Museums, galleries, historic sites and cultural venues – there are plenty of ways to explore Bedford’s rich heritage and arts venues during your visit.

Learn more about Bedford’s most famous resident at the John Bunyan Museum

The John Bunyan Museum tells the story of the Bedford man who wrote The Pilgrim’s Progress, one of the greatest novels in the English language.

During his life Bunyan was a soldier, tinker, preacher, dissenter and spent 12 years in Bedford prison for illegal preaching.

Historic image of John Bunyan

Bunyan Meeting Church

Bunyan Meeting church was built in 1850, and stands on the site of Bunyan’s original church where he was minister from 1671 to 1688. Scenes from The Pilgrim’s Progress can be found on the bronze entrance doors and stunning stained glass windows.

Pilgrim’s Progress stained glass window

The Basement at Bunyan is a community-orientated arts centre, the newest addition to the Bunyan Meeting complex – offering spirituality, heritage and creativity to Bedford, with a wide programme of exhibitions, workshops and activities.

Explore Bedford Cemetery

Explore the grade two listed Victorian cemetery and chapel on Foster Hill Road and discover the fascinating history behind many of the gravestones. The Friends of Bedford Cemetery host regular events and themed walks, which are open to the public and always very popular. Come and explore this grade two listed Victorian cemetery and chapel.

Sunset over the Cemetery

The Panacea Museum

The Panacea Museum tells the story of the Panacea Society – a remarkable religious community, celebrating its centenary this year. The museum is in ‘Castleside’, a beautiful Victorian house and gardens that were part of the community’s headquarters.

Stay a while at the Bedford Swan Hotel

The Bedford Swan Hotel was built in the 18th century and is one of the most picturesque landmarks on the banks of the River Great Ouse. The hotel’s riverside restaurant and bar have recently undergone a stylish refurbishment and are well worth a visit.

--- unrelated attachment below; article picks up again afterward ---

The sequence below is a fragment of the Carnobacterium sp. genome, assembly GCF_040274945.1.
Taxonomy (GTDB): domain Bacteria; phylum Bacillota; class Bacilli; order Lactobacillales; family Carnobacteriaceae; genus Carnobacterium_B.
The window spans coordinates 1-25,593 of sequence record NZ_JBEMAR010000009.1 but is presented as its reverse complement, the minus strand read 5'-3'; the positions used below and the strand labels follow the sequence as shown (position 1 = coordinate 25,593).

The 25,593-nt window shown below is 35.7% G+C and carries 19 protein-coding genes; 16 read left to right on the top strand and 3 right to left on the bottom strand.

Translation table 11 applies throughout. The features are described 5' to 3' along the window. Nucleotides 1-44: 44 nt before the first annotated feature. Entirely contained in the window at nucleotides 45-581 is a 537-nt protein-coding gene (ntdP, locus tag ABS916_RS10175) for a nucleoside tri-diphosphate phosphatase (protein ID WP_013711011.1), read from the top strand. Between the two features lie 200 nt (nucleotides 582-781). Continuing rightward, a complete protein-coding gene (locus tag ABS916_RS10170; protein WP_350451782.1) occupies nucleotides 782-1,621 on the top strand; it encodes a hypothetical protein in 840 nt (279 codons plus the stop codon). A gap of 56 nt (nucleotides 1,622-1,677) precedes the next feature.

Built for The Duke of Bedford, this imposing building on the Embankment is a perfect place to stay, dine, enjoy the spa, or as a venue for a special occasion.

History at the Higgins Bedford

Explore world-class collections of fine and decorative arts, watercolours and prints at the Higgins Bedford. Enjoy the inspiring stories of local people and find out more about Bedford through collections of archaeology, ethnography, social and natural history.

Theatre, comedy, dance, film and more at the Quarry Theatre

The Quarry Theatre is in the heart of the town centre and showcases professional productions, drama, comedy film, music and NTLive screenings.

Originally a chapel, in 2015 St.Luke’s was converted to house a theatre and fully licensed bar as part of Bedford School. The Quarry Theatre hosts an annual comedy festival in October and Bedfringe in July.

quarry theatre bedford

Bedfordshire Archives

A must for anyone researching Bedfordshire family or local history. Investigate documents from the last 850 years with expert advice on hand to assist you. Pop in to view a free exhibition of highlights from the collections.

St Paul’s Church at the heart of the town

St Paul’s stands at the very heart of the County Town of Bedford. Its worshipping community welcomes pilgrims and visitors alike, and offers a haven of tranquillity at the centre of this busy town.

St Pauls Square Market

The church also hosts many cultural events including weekly Tuesday lunchtime concerts.

Cruise the Ouse on the John Bunyan Boat

Discover Bedford from a different angle – aboard the John Bunyan Boat. The boat is available Tuesdays to Sundays, April to October, for charter by groups of up to 40-50. It also offers offer weekly public cruises and special interest cruises.

John Bunyan Boat

History brought to life at Moot Hall

The 15th century Moot Hall is a timber framed building set on the village green, tells the story of 17th century rural life and Elstow’s famous son, John Bunyan.

Open April – October (Saturday only from 1 – 4pm). Every bank holiday Monday (1-4pm)

 That’s entertainment at The Place Theatre 

The 130 capacity Place Theatre is volunteer-run and hosts national touring theatre, music and comedy. The venue also encourages new writing and local talent.

Make tracks to Ridgmont Station Heritage Centre

Opened in 2013 following extensive restoration work, Ridgmont Station Heritage Centre is a hidden gem on the Marston Vale Community Rail line. The picturesque station building and restored booking office are built in the distinctive Victorian Gothic ‘Cottage Orné’ style, and include a tea room, gift shop and tourist information point.

Heritage Bedford is a collaboration between all of Bedford’s heritage, arts and culture venues and sites.

Map of Bedford's Heritage Spots

Bedford’s Heritage Map